Defining the ‘rule of law’: India’s narrative to the idea of Justice

​​​Devarshi Sen Deka

The idea of the ‘rule of law’ has many different dimensions in various jurisprudences, but this idea of the ‘rule of law’ is strictly defined in the context of the Constitution of India and the nation- state of India. The idea of a constitution was first born in the year 1895. This thought process of a written constitution was envisioned by Lokmanya Balgangodhar Tilak. He termed it as the “The Constitution of India Bill 1895”. The ‘rule of law’ and the invariable attainment of independence for a nation from the colonial master have to be weighed in as to determine what was lost and what was gained for India, and its parable of defining the Constitution and the idea of justice. India has a parliamentary form of governance, where We the People with inflexible reasoning have exercised their powers to implement new amendments or a law to redress their issues. The model for the governance of India was inspired by the British system of parliamentary democracy, but the Constituent Assembly thought it as otherwise. Therefore, the intersection between the ‘rule of law’ and the Indian state has to be only perused by the Judiciary. What this parable of intersection leads to people’s emancipation for more liberty and freedom. As, Amartya Sen has described ‘democracy’ through reasoned public discussions. He has also reiterated his idea of justice, through the means of ‘freedom’. His understanding is that if a person is allowed to have more choices of opportunities to enhance his life, then his freedom is to be counted in the creation of a just society. Whether the intersection has provided ‘freedom’ for the People of India is a question, which has a never-ending debate and philosophical dialogue.

India’s constitution has often been cited and said that it is the ‘rule of law’ where there are established guidelines for governance in her own social limitations. The idea of ‘freedom’ for a creation of a ‘just society’ depends wholly upon the Courts of India. A just society could only enhance freedom. It is in the case of Budhan Singh vs Babi Bux (AIR1980) the Apex Court had established an important principle in construing ‘suggested construction of a statute’. The Supreme Court had pronounced that “ …where the suggested construction of the statute operated harshly, courts in India would assume that the apparent or suggested meaning of the statute was not the one intended by the lawmakers-the reason being that it was contrary to Justice.” The idea of justice can seldomly be understood under Article 147 of the Constitution of India, where the principles of individual opportunities (like guaranteeing and securing citizens of India with freedom of expression, belief, faith, worship, adequate measures eliminating inequalities of caste and gender) allowed the Constituent Assembly to draft binding guidelines for the government to enact laws with the principles as a torchlight. The Constituent Assembly had processed a manner in which the government should be guided with strong ideas of justice. The ideas of Constituent Assembly has their ideas preserved by the courts. This continuing process is the outcome of the independence of the judiciary. In Article 142 (1), it states that the Supreme Court has the right ‘ to pass such decree or make such order as is necessary for doing complete justice in any cause or manner.’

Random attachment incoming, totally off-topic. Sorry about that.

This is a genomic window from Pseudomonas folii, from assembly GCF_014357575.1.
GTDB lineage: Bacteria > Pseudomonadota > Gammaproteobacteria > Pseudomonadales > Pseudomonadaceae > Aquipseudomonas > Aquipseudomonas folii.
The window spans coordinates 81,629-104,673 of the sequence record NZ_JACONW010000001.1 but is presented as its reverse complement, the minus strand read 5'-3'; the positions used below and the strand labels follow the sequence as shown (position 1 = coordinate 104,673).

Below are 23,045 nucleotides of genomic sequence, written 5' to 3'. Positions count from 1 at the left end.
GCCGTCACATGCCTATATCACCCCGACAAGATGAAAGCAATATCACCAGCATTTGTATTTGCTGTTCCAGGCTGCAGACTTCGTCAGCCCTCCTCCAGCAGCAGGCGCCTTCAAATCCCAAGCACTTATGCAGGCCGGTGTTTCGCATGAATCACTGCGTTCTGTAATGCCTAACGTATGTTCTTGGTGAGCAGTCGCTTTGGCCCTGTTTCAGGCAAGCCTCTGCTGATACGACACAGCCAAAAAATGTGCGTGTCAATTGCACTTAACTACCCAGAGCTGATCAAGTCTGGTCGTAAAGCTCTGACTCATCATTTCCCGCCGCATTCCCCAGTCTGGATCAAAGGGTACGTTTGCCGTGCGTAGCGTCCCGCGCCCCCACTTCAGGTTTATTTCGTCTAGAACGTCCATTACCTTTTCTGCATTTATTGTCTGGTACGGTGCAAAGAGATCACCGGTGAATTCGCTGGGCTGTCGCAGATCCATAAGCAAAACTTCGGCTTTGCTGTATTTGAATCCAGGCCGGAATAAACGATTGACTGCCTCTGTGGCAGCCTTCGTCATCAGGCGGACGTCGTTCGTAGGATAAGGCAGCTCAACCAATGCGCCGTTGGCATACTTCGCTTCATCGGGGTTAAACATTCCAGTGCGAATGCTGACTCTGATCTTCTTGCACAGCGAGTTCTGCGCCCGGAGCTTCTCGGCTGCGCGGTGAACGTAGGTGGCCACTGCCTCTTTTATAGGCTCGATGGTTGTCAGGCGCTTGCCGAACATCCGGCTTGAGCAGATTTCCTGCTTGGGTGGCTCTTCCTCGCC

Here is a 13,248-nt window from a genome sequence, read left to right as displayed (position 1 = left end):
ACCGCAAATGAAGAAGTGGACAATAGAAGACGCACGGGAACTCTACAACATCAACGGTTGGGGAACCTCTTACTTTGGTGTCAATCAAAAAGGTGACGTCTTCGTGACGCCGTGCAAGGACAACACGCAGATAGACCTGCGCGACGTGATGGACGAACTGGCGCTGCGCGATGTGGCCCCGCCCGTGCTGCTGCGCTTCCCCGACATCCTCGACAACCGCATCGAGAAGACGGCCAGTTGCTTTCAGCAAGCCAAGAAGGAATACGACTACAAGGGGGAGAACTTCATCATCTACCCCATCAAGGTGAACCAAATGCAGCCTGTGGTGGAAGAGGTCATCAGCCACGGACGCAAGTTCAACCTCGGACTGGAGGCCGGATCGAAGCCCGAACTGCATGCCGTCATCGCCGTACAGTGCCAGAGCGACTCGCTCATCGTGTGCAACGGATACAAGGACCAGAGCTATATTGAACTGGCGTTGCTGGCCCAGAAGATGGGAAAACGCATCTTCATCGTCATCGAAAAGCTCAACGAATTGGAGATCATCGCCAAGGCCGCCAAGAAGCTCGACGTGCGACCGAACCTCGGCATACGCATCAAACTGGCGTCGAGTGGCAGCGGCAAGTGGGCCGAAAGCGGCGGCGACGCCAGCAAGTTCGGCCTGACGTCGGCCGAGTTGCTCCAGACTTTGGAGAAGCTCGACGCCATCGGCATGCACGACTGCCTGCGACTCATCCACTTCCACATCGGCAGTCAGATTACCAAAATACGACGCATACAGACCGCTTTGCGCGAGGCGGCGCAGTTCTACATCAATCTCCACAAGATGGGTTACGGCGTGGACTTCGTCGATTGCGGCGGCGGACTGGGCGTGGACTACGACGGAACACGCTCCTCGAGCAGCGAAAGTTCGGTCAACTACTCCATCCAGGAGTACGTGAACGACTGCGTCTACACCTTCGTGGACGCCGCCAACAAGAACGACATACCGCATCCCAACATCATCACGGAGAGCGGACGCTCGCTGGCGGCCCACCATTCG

The Constitution of India is a living document. The Apex Court has preserved the sanctity of it. The Constitution itself allows the ‘rule of law’ to progress through the Apex Court, the guardian of India, and has been preserved by the judges (only on rare occasions). So, is the ‘rule of law’ is a means to justice or just society? The answer to the question is that as Amartya Sen beautifully raised that in order to attain a just society, it has to have practical reasoning, which includes the ‘ways of judging how to reduce injustice and advance justice, rather than aiming only at the characterization of perfect just societies’. The Constitution has its progression with new amendments to fit into the shoes of the contemporary needs of the We the People. The Preamble of the Constitution establishes Justice its nature.

The ‘rule of law ‘ always includes judges. Judges dissents and comments leave an impeccable impression upon the society of India. The Indian judiciary has been called into my accounts to question itself as to whether it should uphold the right of the state or the individual’s rights? The Judges sometimes go beyond the literal intention of the Constitution, but to adept itself into a new time as if the Constitution is written today. “The rule of law” shall ever be changing, and the apparatuses may vary in order to introspect even if it is required to achieve Justice; reasoning should always play at the centre of the issue, and which the People know about it through dialogues.

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Devarshi Sen Deka

A socio-economic and legal critic from third world approach to international law.